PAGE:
It’s just not necessary for us to address when we decide this case, in your view?

George A. Davidson:

Certainly not in Mr. Dale’s case, who has really constantly reiterated his intention and desire to be open, and has had considerable media attention both before the case was filed and subsequently.

Anthony M. Kennedy:

But you don’t find that a necessary predicate for your case here?

That’s all I’m trying to ask.

George A. Davidson:

I’m saying that the First Amendment would protect application of exclusion of other people in other circumstances, but they’re not presented here today.

Antonin Scalia:

When you… I’m not sure what we’re talking about when we say exclusion of people who are not openly homosexual.

I mean, what if someone is homosexual in the sense of having a sexual orientation in that direction but does not engage in any homosexual conduct?

George A. Davidson:

Well, if that person also were to take the view that the reason they didn’t engage in that conduct would it would be morally wrong–

Antonin Scalia:

Right.

George A. Davidson:

–and that’s the view that would be communicated to youth, that case has not come up, but it’s my understanding of the policy that that person would not be excluded.

Ruth Bader Ginsburg:

But somebody who was homosexual and celibate, but who said, in my view it isn’t morally wrong, would such a person be excluded?

George A. Davidson:

Justice Ginsburg, I’m not sure I got the nots right in that question, but if somebody said it was morally wrong, and that they didn’t engage in it but did have homosexual inclinations, I believe that that person would be eligible for leadership, as I understand the policy.

Ruth Bader Ginsburg:

So again you’re saying it’s not the status of being gay or being candid about who you are but–

George A. Davidson:

It’s about the message that would go to youth in the program.

The youth… in accordance with a desire to–

Ruth Bader Ginsburg:

–Well, I’m… I just… I don’t understand what is the Boy Scouts’ policy, and I think we’ve all asked about that.

Is it… I took it from one of your answers that it is don’t ask, don’t tell.

Ruth Bader Ginsburg:

Am I wrong about that?

George A. Davidson:

–The practice is not to inquire into the sexual orientation of leaders.

The policy derives out of the morally straight and clean requirements of the law.

There’s formal position statements in the record attached to Mr. Rowley’s affidavit that Scouting requires homosexual conduct, regards homosexual conduct as immoral and for that reason does not appoint openly homosexual persons in the role model position of Scout master.

Ruth Bader Ginsburg:

Does that go for cohabiters also?

George A. Davidson:

I’m sorry, I couldn’t quite–

Ruth Bader Ginsburg:

People who live together, heterosexual unions but not blessed by marriage.

George A. Davidson:

–Well, there’s certainly adulterers or other people that have engaged in heterosexual behavior which Boy Scouts has not regarded as morally straight who have been excluded.

Ruth Bader Ginsburg:

I don’t mean… just, the incidence of living together before marriage is not so uncommon these days.

I didn’t refer to an adulterer.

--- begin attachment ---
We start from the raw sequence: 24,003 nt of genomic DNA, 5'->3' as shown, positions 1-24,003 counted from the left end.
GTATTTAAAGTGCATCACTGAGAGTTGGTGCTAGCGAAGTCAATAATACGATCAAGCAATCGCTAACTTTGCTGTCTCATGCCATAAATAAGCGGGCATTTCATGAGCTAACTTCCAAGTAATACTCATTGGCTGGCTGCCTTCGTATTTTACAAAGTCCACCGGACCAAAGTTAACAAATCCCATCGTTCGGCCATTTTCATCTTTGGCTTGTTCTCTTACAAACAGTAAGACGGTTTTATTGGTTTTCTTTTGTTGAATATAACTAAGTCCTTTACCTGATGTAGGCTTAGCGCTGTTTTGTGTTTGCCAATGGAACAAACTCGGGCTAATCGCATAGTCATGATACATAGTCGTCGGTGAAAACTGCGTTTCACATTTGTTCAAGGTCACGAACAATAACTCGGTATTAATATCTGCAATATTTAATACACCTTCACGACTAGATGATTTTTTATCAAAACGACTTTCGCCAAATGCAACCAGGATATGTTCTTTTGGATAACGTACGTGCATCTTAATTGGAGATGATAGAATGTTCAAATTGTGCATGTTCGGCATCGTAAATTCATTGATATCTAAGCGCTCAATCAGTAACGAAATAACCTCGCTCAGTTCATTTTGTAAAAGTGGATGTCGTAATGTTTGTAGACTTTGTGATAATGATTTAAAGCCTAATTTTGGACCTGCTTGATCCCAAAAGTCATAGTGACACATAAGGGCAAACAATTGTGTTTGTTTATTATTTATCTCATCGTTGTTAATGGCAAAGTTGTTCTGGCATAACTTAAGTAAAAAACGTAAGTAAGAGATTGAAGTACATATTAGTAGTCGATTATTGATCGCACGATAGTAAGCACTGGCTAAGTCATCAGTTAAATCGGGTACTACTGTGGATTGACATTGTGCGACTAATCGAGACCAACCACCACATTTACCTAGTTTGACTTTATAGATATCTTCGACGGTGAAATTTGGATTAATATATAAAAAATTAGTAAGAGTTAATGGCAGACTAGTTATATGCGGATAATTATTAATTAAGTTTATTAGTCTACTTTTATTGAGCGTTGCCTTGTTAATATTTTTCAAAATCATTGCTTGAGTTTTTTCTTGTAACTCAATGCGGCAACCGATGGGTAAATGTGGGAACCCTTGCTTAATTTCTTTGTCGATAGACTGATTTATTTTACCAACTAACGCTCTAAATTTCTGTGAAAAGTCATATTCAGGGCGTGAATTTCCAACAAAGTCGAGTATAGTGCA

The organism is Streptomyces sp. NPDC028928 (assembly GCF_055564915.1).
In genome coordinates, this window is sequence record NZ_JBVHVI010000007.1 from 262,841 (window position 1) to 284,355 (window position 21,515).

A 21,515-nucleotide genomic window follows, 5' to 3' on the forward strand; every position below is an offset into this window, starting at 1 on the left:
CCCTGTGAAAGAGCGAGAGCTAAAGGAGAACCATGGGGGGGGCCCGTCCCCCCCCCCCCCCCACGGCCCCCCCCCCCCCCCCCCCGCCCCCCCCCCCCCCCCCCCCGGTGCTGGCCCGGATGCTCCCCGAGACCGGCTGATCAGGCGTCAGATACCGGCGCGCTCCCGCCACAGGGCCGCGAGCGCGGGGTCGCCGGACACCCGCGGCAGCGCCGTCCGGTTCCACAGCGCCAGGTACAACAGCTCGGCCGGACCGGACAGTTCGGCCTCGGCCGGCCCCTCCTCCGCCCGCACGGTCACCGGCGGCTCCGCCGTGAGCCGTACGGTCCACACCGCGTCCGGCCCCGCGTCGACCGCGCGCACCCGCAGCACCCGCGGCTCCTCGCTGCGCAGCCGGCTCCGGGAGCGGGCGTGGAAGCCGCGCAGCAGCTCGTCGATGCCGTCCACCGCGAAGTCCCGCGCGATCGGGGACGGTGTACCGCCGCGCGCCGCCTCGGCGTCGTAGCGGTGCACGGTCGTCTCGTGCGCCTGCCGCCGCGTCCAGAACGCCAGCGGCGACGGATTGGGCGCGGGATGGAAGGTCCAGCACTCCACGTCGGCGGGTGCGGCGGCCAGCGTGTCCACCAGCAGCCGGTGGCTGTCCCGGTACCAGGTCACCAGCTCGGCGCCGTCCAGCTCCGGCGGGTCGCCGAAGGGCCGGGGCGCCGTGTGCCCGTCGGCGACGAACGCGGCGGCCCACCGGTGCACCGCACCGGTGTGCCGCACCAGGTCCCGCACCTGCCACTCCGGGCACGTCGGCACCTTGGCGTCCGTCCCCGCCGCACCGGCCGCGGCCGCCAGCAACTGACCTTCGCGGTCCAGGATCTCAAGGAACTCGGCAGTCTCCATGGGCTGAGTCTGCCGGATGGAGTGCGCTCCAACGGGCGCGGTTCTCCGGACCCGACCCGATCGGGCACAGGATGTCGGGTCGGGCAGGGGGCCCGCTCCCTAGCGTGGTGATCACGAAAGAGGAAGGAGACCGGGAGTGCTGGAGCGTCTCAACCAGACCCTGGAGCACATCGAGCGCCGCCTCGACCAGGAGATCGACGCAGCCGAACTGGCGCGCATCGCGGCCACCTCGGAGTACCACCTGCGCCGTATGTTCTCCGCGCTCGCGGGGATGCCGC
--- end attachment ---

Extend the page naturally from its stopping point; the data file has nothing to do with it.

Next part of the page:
George A. Davidson:

Right.

Sandra Day O’Connor:

Two people who live together but they’re not married.

George A. Davidson:

I know of no particular instances of application of the policy in that connection.

I was just trying to give a more general answer that heterosexual conduct which is not regarded as morally straight has resulted in the termination of leadership positions, or not welcoming someone into leadership in the first place.

David H. Souter:

Is it fair to say, then, that anyone who is openly homosexual and whose admission, or profession of that fact would be likely to come to the attention of the Boy Scouts themselves, be excluded?

George A. Davidson:

That’s correct, Your Honor.

The boys are–

Antonin Scalia:

Openly homosexual in the sense of practicing homosexuality?

George A. Davidson:

–Well, being openly homosexual in… communicates the concept that this is okay.

This is an alright lifestyle to pursue.

Whether the–

Antonin Scalia:

That the sexual expression of it is okay?

George A. Davidson:

–Absent some further statement that it would be immoral to act on the impulses, in the culture in which these statements are made we talk about coming out.

We don’t talk about coming out as Canadian or heterosexual or anything else.

This is a statement fraught with moral meaning.

David H. Souter:

Is it… and I take it… we may have touched on this, but I take it that the position that you’ve just described is not stated anywhere in a Boy Scouts manual, or even a troop leader manual?

This is in effect sort of Boy Scout common law.

It’s determined by the council, and the council makes individual decisions, and that’s the way the policy is expressed, is that correct?

George A. Davidson:

Well, the record shows, although the actual article is not in the record, that in the magazine sent to all adult Scouters in 1992 there was an article about the policy, so it’s not a stealth policy, but the general principle of morally straight is really very, very widely known in the Scouting movement.

It’s–

David H. Souter:

The general principle is, but this particular application of the Scouts’ view of the principle I take it is not stated in any official manual, either the handbook for boys that the Scouts get, or a troop leader’s manual, is that right?

George A. Davidson:

–Well, in Mr. Dale’s 1972 Scout master’s handbook there is a reference in dealing with incidence of sexual activity that might occur in a troop that speaks disapprovingly of homosexual conduct, but there’s not a–